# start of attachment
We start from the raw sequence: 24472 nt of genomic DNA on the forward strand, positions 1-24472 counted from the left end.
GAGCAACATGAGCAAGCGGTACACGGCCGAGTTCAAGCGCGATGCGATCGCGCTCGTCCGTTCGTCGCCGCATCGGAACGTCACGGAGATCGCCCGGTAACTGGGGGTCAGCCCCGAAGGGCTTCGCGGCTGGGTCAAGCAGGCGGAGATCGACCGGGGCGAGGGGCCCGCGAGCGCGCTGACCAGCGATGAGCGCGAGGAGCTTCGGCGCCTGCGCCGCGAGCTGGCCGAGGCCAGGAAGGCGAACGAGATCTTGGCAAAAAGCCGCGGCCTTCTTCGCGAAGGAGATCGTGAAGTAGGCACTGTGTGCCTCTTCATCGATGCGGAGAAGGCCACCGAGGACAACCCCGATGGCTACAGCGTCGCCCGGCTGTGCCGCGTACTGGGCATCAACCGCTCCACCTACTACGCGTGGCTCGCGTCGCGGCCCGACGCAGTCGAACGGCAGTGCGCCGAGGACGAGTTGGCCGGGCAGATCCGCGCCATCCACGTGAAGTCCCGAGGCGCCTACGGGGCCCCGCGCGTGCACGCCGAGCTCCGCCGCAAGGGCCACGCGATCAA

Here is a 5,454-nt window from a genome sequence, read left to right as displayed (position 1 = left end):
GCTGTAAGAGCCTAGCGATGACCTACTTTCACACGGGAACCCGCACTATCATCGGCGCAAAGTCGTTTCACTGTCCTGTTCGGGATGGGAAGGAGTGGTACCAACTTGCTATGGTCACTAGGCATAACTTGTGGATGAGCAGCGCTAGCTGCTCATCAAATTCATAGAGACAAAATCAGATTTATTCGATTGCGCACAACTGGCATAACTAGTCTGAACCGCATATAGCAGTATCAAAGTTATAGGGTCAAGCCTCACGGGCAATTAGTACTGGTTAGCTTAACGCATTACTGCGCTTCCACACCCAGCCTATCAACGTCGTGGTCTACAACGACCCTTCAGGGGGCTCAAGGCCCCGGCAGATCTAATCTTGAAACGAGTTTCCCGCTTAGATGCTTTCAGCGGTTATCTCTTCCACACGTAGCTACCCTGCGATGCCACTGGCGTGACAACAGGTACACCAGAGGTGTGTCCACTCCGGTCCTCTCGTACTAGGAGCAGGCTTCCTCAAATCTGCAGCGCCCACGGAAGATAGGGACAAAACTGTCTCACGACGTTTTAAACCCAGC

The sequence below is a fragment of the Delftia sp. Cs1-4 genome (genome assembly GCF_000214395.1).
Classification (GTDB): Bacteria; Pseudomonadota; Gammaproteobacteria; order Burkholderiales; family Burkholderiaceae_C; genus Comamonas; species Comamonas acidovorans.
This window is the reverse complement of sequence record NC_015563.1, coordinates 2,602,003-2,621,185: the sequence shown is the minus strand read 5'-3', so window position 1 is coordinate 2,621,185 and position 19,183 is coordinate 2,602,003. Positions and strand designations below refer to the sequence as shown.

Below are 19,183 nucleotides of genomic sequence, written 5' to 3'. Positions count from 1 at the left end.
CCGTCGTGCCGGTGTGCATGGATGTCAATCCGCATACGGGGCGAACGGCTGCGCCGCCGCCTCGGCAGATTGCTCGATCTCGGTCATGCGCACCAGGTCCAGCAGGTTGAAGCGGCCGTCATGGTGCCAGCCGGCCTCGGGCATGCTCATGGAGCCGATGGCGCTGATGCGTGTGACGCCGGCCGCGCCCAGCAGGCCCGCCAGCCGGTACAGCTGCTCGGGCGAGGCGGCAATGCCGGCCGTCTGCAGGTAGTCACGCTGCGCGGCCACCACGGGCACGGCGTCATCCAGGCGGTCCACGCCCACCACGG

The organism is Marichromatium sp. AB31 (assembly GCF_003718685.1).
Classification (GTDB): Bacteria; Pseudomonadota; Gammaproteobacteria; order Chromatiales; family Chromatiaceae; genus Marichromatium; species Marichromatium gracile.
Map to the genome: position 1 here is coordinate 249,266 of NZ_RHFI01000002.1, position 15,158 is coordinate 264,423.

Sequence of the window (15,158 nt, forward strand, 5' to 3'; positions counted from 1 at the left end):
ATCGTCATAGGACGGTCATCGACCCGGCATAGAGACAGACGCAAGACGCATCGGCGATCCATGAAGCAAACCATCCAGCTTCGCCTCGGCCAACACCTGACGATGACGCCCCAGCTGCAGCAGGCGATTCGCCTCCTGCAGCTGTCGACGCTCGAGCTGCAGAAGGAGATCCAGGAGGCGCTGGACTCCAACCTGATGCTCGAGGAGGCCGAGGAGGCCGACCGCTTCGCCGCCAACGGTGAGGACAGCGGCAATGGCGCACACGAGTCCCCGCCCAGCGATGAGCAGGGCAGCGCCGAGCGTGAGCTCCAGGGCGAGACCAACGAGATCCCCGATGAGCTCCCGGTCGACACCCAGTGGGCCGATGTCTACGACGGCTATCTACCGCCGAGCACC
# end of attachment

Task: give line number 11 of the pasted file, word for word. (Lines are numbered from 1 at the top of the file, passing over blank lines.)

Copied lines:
Classification (GTDB): Bacteria; Pseudomonadota; Gammaproteobacteria; order Chromatiales; family Chromatiaceae; genus Marichromatium; species Marichromatium gracile.